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Analytical Chemistry

New dyes enable super-multicolor imaging

Nitrile- and alkyne-containing dyes improve the sensitivity and specificity of Raman microscopy

by Celia Henry Arnaud
April 19, 2017 | A version of this story appeared in Volume 95, Issue 17

Credit: Nature
New Raman probes enable multicolor imaging of biological samples, such as these HeLa cells.
An eight-color image of HeLa cells labeled with Raman-active dyes
Credit: Nature
New Raman probes enable multicolor imaging of biological samples, such as these HeLa cells.

A new method expands the number of molecules that can be imaged simultaneously in biological samples. Wei Min and coworkers at Columbia University demonstrate that their method could resolve 24 dye-labeled molecules at a time with the method—20 with a new version of stimulated Raman scattering (SRS) microscopy called electronic preresonance SRS and four with fluorescence microscopy (Nature 2017, DOI: 10.1038/nature22051).

The original version of SRS microscopy is a label-free method in which researchers excite a target molecule with a laser wavelength that is far from its absorption wavelength. One downside of the method is that it can’t detect molecules at submillimolar concentrations.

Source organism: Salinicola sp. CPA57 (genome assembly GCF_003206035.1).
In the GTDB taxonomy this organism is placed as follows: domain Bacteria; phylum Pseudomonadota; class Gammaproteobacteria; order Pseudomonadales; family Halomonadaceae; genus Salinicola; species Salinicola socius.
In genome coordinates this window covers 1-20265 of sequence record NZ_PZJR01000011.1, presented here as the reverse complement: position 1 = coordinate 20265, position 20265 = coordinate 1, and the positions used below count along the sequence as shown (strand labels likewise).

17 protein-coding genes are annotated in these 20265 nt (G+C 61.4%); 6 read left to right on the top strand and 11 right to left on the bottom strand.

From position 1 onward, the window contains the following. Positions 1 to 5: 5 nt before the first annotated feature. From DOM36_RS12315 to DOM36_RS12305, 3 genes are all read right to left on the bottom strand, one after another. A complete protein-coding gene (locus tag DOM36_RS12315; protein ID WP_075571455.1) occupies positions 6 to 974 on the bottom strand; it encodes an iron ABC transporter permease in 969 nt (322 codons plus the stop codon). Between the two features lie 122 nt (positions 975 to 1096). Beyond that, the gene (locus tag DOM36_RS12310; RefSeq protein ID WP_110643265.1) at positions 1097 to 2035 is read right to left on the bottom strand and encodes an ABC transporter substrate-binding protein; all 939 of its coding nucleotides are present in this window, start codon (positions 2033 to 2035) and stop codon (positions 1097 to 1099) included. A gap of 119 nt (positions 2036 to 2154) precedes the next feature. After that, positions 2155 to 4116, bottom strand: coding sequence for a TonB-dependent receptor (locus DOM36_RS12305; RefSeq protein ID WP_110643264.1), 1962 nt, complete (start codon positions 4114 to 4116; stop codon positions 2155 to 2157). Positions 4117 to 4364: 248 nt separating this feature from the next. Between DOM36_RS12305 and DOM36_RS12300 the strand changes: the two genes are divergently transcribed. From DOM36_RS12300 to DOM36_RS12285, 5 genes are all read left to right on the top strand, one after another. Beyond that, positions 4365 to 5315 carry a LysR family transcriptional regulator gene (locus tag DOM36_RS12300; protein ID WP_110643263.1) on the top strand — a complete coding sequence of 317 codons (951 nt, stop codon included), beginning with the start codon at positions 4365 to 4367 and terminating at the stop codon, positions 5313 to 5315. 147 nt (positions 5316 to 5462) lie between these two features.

In the new method, the Columbia team attaches light-absorbing Raman-active labels to the target molecules. The researchers excite each label with laser beams tuned just below its absorption frequency. These changes improve the method’s sensitivity to the nanomolar level and enable the simultaneous imaging of multiple biomolecules.

The new probes comprise xanthene scaffolds conjugated to Raman-active nitriles or alkynes. Each probe has a single sharp Raman scattering peak between 1,800 and 2,800 cm−1. Through scaffold modifications and isotope editing, the researchers can tune the vibrational frequency of the Raman peak. They report 14 of the new dyes and show that they can be used with six commercially available Raman labels and four fluorescent dyes. The Raman and fluorescence dyes don’t interfere with one another because they absorb in different spectral regions.

Min and coworkers used up to 16 of these labels to tag and image various molecules in live cells and tissues. They want to use the full palette of probes for complex mixtures such as those in proteomics.

“This is a similar approach to making [surface-enhanced Raman spectroscopy] tags; however, no nanoparticles are necessary and that may reduce biological side-effects,” says Zachary D. Schultz, a spectroscopy expert at the University of Notre Dame. “This is an exciting report and should enable new studies tracking increased numbers of species in biological systems.”



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